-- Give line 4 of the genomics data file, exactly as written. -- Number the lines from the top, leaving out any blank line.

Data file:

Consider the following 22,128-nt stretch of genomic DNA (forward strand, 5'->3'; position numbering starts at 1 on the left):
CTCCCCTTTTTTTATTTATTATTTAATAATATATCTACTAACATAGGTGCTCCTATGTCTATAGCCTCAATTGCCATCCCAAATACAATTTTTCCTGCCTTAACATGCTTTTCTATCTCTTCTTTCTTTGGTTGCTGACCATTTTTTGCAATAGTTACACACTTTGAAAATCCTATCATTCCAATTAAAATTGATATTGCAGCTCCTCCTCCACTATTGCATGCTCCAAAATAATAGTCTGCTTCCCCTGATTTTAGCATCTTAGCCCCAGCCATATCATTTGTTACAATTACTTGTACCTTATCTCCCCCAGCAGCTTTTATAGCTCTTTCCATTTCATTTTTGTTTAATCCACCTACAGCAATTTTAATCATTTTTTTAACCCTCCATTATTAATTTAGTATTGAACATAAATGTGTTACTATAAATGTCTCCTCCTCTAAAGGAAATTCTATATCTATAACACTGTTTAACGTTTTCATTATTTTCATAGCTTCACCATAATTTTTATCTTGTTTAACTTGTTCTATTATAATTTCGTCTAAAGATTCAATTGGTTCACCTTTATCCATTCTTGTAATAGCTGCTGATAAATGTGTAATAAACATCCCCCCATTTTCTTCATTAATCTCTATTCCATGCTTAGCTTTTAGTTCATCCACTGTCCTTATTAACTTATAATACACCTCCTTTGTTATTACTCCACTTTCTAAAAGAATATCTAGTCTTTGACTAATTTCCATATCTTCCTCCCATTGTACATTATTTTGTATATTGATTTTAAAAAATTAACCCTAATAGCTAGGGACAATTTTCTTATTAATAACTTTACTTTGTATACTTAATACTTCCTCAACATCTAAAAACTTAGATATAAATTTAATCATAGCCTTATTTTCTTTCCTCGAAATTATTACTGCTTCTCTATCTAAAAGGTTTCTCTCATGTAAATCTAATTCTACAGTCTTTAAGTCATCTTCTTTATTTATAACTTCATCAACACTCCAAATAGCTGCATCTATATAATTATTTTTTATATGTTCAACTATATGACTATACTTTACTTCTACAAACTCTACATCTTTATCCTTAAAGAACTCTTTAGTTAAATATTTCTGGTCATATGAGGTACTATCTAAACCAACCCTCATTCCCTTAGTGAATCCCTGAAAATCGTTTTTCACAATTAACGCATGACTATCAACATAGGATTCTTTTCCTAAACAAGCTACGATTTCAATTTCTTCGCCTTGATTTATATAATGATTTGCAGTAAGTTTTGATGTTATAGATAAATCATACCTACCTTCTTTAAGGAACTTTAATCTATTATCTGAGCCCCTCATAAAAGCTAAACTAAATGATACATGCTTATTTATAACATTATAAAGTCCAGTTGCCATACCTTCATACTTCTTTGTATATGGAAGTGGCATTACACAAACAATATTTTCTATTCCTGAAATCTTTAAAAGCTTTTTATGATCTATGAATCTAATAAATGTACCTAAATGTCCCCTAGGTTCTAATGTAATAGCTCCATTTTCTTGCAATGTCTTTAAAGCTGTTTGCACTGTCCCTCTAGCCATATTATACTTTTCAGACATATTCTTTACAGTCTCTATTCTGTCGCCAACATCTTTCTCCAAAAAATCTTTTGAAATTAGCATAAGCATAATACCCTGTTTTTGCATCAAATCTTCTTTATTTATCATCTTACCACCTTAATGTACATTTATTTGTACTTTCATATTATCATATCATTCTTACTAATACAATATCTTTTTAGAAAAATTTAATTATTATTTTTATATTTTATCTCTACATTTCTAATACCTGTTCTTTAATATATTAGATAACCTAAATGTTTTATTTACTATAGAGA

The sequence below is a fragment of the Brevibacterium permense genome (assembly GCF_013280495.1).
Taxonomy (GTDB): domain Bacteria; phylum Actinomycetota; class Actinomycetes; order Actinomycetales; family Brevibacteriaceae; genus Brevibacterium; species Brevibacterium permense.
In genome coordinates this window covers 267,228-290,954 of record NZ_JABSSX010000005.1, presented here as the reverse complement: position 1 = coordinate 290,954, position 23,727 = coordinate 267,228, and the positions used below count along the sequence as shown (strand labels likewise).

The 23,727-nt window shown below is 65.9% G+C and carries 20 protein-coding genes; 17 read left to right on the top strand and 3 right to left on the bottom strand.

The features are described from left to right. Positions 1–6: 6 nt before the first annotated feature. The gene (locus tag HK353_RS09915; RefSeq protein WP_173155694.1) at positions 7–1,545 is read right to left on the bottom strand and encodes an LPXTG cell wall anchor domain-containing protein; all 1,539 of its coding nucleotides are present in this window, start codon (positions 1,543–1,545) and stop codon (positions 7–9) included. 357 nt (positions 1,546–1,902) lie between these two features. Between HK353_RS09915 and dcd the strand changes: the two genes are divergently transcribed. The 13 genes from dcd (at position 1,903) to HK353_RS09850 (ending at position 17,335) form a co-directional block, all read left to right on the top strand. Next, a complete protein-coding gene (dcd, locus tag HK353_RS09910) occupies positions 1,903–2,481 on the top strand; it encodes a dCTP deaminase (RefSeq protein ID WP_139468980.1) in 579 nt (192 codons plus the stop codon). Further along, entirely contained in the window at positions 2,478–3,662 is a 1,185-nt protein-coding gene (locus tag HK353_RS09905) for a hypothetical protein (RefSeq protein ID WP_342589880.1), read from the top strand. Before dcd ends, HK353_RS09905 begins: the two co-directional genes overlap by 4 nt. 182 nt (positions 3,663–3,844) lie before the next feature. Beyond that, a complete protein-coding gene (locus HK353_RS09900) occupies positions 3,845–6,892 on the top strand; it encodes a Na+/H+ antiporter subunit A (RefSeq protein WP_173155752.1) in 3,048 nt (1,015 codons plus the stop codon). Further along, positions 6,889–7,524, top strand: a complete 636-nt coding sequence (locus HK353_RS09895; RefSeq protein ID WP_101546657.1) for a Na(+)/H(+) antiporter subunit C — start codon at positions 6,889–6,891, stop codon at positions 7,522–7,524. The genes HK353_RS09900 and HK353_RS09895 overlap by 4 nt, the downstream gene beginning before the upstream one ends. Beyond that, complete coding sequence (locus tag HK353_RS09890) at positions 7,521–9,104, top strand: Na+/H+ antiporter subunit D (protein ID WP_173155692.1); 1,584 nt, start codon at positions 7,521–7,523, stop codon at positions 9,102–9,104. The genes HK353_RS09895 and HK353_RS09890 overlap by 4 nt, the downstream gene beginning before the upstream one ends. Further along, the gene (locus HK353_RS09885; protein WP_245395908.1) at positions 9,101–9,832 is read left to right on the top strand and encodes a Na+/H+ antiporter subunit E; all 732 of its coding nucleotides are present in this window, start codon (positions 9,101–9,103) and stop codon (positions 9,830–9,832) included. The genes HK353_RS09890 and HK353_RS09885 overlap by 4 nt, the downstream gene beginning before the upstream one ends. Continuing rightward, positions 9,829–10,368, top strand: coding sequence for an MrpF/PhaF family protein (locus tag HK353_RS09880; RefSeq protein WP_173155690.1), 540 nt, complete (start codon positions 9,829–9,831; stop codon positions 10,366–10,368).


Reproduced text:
Taxonomy (GTDB): domain Bacteria; phylum Actinomycetota; class Actinomycetes; order Actinomycetales; family Brevibacteriaceae; genus Brevibacterium; species Brevibacterium permense.